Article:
### Abstract

A variety of random graph models has been developed in recent years to study a range of problems on networks, driven by the wide availability of data from many social, telecommunication, biochemical and other networks. A key model, extensively used in sociology literature, is the exponential random graph model. This model seeks to incorporate in random graphs the notion of reciprocity, that is, the larger than expected number of triangles and other small subgraphs. Sampling from these distributions is crucial for parameter estimation hypothesis testing and more generally for understanding basic features of the network model itself. In practice, sampling is typically carried out using Markov chain Monte Carlo, in particular, either the Glauber dynamics or the Metropolis-Hastings procedure. In this paper we characterize the high and low temperature regimes of the exponential random graph model. We establish that in the high temperature regime the mixing time of the Glauber dynamics is Θ(n^{2} log n), where n is the number of vertices in the graph; in contrast, we show that in the low temperature regime the mixing is exponentially slow for any local Markov chain. Our results, moreover, give a rigorous basis for criticisms made of such models. In the high temperature regime, where sampling with Markov chain Monte Carlo is possible, we show that any finite collection of edges is asymptotically independent; thus, the model does not possess the desired reciprocity property and is not appreciably different from the Erd?os-Rényi random graph.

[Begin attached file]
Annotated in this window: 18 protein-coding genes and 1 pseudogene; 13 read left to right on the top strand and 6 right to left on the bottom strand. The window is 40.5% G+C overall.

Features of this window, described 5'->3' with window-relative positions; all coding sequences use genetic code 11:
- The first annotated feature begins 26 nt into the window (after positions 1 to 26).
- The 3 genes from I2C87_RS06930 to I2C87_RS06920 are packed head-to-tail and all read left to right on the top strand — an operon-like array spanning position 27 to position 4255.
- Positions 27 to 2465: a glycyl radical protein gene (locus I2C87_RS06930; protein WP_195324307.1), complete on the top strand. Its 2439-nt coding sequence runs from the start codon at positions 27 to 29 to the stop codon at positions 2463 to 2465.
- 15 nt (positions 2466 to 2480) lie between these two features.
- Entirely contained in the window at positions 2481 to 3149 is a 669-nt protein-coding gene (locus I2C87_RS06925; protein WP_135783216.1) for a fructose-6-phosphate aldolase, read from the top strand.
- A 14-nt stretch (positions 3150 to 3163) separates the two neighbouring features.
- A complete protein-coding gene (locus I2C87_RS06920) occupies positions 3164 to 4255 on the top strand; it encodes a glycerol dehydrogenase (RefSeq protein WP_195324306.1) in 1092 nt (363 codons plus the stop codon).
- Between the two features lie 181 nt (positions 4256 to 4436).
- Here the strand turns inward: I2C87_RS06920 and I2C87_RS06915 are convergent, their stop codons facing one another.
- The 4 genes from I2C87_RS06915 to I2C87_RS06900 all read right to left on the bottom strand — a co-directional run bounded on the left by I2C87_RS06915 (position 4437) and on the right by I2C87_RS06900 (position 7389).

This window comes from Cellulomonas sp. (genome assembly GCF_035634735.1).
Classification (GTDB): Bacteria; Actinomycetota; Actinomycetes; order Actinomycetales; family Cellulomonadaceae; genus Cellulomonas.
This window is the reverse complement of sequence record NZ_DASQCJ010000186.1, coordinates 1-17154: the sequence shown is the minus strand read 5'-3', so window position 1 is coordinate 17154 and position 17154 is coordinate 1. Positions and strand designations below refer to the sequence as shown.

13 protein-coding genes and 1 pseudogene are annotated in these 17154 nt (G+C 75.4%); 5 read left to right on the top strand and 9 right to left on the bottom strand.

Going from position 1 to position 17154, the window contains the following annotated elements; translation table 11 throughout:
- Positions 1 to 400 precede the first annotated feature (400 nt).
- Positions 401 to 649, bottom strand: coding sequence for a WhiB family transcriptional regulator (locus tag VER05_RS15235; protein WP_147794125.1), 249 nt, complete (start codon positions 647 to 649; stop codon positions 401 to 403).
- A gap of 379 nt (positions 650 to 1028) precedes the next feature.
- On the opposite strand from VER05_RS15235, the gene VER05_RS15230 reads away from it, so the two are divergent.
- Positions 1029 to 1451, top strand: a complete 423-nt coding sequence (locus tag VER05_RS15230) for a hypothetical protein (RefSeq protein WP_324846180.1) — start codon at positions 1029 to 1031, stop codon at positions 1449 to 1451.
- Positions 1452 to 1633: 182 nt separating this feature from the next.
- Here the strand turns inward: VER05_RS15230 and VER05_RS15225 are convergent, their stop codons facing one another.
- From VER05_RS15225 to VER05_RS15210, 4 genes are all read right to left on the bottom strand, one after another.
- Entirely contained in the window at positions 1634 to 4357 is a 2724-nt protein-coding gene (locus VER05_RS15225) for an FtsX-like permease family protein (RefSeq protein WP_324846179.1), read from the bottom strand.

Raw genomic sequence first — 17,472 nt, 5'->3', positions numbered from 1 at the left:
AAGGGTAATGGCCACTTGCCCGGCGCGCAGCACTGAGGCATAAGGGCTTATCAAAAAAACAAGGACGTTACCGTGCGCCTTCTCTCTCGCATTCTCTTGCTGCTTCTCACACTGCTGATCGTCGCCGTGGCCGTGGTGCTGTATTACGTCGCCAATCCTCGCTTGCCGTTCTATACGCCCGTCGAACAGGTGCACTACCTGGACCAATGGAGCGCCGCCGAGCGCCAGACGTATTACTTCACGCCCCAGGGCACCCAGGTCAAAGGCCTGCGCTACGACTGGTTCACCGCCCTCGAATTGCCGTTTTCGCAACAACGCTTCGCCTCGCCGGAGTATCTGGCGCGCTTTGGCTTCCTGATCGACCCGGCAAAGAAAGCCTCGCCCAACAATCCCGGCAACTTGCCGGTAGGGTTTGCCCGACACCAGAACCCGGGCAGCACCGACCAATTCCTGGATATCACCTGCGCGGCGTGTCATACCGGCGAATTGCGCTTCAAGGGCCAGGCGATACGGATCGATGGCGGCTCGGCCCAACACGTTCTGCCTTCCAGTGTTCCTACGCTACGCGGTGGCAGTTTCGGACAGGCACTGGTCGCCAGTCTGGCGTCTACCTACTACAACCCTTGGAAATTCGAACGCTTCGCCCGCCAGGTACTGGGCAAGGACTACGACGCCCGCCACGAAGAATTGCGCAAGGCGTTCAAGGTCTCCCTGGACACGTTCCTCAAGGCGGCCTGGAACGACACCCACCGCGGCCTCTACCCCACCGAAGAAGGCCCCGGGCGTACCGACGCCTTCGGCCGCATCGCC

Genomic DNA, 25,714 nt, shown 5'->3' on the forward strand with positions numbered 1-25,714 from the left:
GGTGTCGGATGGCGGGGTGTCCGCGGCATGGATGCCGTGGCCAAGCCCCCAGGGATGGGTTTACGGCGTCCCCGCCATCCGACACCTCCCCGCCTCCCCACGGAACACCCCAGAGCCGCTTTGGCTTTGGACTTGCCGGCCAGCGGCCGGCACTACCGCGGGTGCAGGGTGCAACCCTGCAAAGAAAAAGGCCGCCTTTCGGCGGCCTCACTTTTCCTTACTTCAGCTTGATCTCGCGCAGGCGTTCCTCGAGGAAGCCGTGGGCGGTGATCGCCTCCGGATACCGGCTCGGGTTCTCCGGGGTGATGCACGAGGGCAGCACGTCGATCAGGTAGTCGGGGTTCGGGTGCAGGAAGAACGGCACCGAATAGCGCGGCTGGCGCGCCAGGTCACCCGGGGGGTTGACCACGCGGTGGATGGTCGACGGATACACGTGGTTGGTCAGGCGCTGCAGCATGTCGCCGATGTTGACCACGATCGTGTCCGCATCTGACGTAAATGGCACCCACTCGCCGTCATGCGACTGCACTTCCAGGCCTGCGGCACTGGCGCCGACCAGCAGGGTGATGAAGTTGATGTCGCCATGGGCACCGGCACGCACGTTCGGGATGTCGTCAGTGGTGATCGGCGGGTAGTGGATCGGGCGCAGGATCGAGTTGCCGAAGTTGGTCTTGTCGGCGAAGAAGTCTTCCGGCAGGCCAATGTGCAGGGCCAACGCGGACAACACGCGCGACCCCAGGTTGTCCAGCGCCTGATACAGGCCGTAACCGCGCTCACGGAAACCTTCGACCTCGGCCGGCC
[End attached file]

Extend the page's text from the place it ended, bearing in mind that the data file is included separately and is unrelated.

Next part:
Original language | English (US) |
---|---|

Pages (from-to) | 2146-2170 |

Number of pages | 25 |

Journal | Annals of Applied Probability |

Volume | 21 |

Issue number | 6 |

DOIs | |

State | Published - Dec 2011 |

Externally published | Yes |

### All Science Journal Classification (ASJC) codes

- Statistics and Probability
- Statistics, Probability and Uncertainty

### Keywords

- Exponential random graphs
- Mixing times
- Path coupling

## Fingerprint Dive into the research topics of 'Mixing time of exponential random graphs'. Together they form a unique fingerprint.

## Cite this

*Annals of Applied Probability*,

*21*(6), 2146-2170. https://doi.org/10.1214/10-AAP740